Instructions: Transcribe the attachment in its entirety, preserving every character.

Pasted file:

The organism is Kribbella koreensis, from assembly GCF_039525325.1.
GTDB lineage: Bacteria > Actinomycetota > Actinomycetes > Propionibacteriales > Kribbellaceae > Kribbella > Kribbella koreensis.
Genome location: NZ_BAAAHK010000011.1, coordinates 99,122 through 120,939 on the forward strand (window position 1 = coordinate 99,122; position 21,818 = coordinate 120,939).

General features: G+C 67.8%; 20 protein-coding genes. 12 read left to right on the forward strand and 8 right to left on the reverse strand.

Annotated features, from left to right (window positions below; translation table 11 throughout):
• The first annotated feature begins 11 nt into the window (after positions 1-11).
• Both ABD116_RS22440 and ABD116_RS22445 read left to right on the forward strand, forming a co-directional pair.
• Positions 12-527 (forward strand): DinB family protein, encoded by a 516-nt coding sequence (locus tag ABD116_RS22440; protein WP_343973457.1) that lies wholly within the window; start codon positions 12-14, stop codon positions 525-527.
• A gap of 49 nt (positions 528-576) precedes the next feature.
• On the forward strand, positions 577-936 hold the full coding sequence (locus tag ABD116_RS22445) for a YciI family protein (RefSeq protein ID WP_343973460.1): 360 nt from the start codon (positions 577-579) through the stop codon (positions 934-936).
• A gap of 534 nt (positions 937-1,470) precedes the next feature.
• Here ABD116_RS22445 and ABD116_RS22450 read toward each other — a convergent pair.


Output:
The organism is Kribbella koreensis, from assembly GCF_039525325.1.
GTDB lineage: Bacteria > Actinomycetota > Actinomycetes > Propionibacteriales > Kribbellaceae > Kribbella > Kribbella koreensis.
Genome location: NZ_BAAAHK010000011.1, coordinates 99,122 through 120,939 on the forward strand (window position 1 = coordinate 99,122; position 21,818 = coordinate 120,939).

General features: G+C 67.8%; 20 protein-coding genes. 12 read left to right on the forward strand and 8 right to left on the reverse strand.

Annotated features, from left to right (window positions below; translation table 11 throughout):
• The first annotated feature begins 11 nt into the window (after positions 1-11).
• Both ABD116_RS22440 and ABD116_RS22445 read left to right on the forward strand, forming a co-directional pair.
• Positions 12-527 (forward strand): DinB family protein, encoded by a 516-nt coding sequence (locus tag ABD116_RS22440; protein WP_343973457.1) that lies wholly within the window; start codon positions 12-14, stop codon positions 525-527.
• A gap of 49 nt (positions 528-576) precedes the next feature.
• On the forward strand, positions 577-936 hold the full coding sequence (locus tag ABD116_RS22445) for a YciI family protein (RefSeq protein ID WP_343973460.1): 360 nt from the start codon (positions 577-579) through the stop codon (positions 934-936).
• A gap of 534 nt (positions 937-1,470) precedes the next feature.
• Here ABD116_RS22445 and ABD116_RS22450 read toward each other — a convergent pair.